Coronavirus and DB fallout: week in news

Coronavirus and DB fallout: week in news

The growing anxiety surrounding the coronavirus continued to creep into the financial sector this week, with the outgoing governor Bank of England warning of a potential, albeit temporary, large economic shock. 

Meanwhile the incoming Bank's governor lifted the lid on the defined benefit transfer market to MPs. It's time for the week in news. 

IFA loses £200k commission case against Aviva

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An IFA found himself more than £200,000 out of pocket in January when a High Court ruled he was not entitled to claw back commission from provider Aviva.

As reported by FTAdviser this week, the adviser had sought to recover the commission after the company he advised moved its employees to a new pensions platform and thus ending his services.

The adviser argued Aviva was under a contractual obligation to pay him the commission he believed he was owed, rather than paying his principal firm, but the High Court judge dismissed the claim saying he could not find any breach of contract. 

BoE warns over 'large economic shock' from coronavirus 

The impact of the coronavirus outbreak on the financial services sector continued this week, as the outgoing governor of the Bank of England warned the economic shock from the disease "could prove large". But Mark Carney told MPs on Tuesday (March 3) the fallout would "ultimately be temporary".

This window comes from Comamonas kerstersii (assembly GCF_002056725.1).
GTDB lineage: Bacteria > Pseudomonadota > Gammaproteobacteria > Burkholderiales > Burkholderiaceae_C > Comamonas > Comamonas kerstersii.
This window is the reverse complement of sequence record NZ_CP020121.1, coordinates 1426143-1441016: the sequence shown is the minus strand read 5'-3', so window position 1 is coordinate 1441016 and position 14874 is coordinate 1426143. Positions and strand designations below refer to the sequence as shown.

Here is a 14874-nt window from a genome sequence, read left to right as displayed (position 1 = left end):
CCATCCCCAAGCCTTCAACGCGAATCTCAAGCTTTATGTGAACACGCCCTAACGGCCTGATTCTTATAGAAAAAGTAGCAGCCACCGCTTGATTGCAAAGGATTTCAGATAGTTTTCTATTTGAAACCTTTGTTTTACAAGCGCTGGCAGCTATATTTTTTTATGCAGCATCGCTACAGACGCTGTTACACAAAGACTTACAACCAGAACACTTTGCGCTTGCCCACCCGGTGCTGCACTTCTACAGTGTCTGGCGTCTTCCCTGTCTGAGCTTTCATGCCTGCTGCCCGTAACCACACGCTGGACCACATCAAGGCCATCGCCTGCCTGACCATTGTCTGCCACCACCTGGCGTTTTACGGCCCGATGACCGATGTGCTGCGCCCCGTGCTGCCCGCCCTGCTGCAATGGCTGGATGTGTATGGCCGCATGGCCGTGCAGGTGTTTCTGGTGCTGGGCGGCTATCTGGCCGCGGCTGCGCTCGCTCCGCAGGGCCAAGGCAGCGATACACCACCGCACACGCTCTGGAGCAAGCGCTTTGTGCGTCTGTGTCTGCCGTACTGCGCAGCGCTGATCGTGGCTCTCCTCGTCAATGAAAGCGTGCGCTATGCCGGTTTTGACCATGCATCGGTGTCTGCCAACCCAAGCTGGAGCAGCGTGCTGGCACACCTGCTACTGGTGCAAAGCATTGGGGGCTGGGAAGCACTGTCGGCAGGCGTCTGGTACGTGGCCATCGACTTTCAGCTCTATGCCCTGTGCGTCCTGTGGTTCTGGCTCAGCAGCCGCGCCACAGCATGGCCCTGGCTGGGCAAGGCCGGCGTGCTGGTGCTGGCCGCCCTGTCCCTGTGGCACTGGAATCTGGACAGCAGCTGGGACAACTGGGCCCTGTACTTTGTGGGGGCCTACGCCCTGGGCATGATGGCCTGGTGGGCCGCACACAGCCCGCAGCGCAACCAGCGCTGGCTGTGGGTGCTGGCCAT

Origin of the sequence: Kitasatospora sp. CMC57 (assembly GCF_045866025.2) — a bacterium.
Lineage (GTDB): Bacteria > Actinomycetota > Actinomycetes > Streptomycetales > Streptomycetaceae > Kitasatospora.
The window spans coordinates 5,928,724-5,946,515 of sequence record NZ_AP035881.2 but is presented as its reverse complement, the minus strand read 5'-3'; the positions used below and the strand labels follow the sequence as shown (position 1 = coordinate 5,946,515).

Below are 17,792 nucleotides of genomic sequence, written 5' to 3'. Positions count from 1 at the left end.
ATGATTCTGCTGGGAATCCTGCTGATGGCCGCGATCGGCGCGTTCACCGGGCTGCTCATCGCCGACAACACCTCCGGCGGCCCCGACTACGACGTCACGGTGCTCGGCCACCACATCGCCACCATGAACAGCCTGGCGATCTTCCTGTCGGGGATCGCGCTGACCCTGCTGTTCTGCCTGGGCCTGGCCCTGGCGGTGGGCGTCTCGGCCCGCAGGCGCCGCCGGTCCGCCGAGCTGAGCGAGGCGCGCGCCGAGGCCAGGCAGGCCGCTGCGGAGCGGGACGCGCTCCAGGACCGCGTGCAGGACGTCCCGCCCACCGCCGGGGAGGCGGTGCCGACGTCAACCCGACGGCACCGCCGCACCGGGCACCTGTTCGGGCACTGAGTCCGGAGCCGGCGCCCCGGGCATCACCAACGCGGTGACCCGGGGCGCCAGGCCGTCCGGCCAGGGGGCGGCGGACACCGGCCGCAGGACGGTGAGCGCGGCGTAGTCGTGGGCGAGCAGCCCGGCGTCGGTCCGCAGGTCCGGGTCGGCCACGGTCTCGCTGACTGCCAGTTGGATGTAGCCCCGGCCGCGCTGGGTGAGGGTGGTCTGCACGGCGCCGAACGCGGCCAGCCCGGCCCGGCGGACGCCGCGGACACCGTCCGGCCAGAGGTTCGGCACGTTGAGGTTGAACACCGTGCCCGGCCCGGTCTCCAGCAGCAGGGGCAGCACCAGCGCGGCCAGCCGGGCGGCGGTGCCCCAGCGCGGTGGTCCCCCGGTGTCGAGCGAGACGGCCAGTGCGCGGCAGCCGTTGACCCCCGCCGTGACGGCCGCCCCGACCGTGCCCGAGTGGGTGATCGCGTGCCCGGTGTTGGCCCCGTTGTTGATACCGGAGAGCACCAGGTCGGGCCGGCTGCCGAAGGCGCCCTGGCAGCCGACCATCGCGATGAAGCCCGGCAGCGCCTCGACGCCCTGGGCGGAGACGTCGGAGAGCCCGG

Closer to home in the advice market the ongoing coronavirus threat resulted in an adviser event in central London being cancelled this week. 

Advisers and discretionary fund managers were due to attend the Columbia Threadneedle investment conference at the Savoy Hotel on Tuesday, but received an email the day cancelling the event as a result of the outbreak and "feedback" the company had received.

Bailey confirms 370 firms left DB market

The outgoing chief executive of the FCA was up in front of MPs at a Treasury committee meeting this week, where he was grilled on his upcoming post as governor of the Bank of England.

It was during this session the watchdog boss confirmed 370 firms had left the defined benefit transfer sector over the past two years - a total of 12 per cent of the entire market. Mr Bailey used this opportunity to warn the general view at the FCA was pension freedoms had been "rushed through too quickly", with the regulator left playing catch up. 

Quilter fast-track course gets green light 

This week Quilter's adviser school confirmed its fast-track course had been given the green light to become a permanent feature after its first cohort of students graduated with a pass rate of 100 per cent. The programme sees students achieve a Diploma for Financial Advisers in three months - half the time allowed on Quilter's standard 47-week programme.

Head of training Julian Hince said the school's graduates gave him "enormous hope" for the future of advice. 

Client stuck in cash earned just 0.29 per cent in six years

This week FTAdviser reported how one adviser stepped in to help a client who accidentally left his £134,000 pension pot in cash for six years, missing out on a strong market run. The client had diligently paid lump sums into his platform savings, but had failed to invest the money into any underlying funds.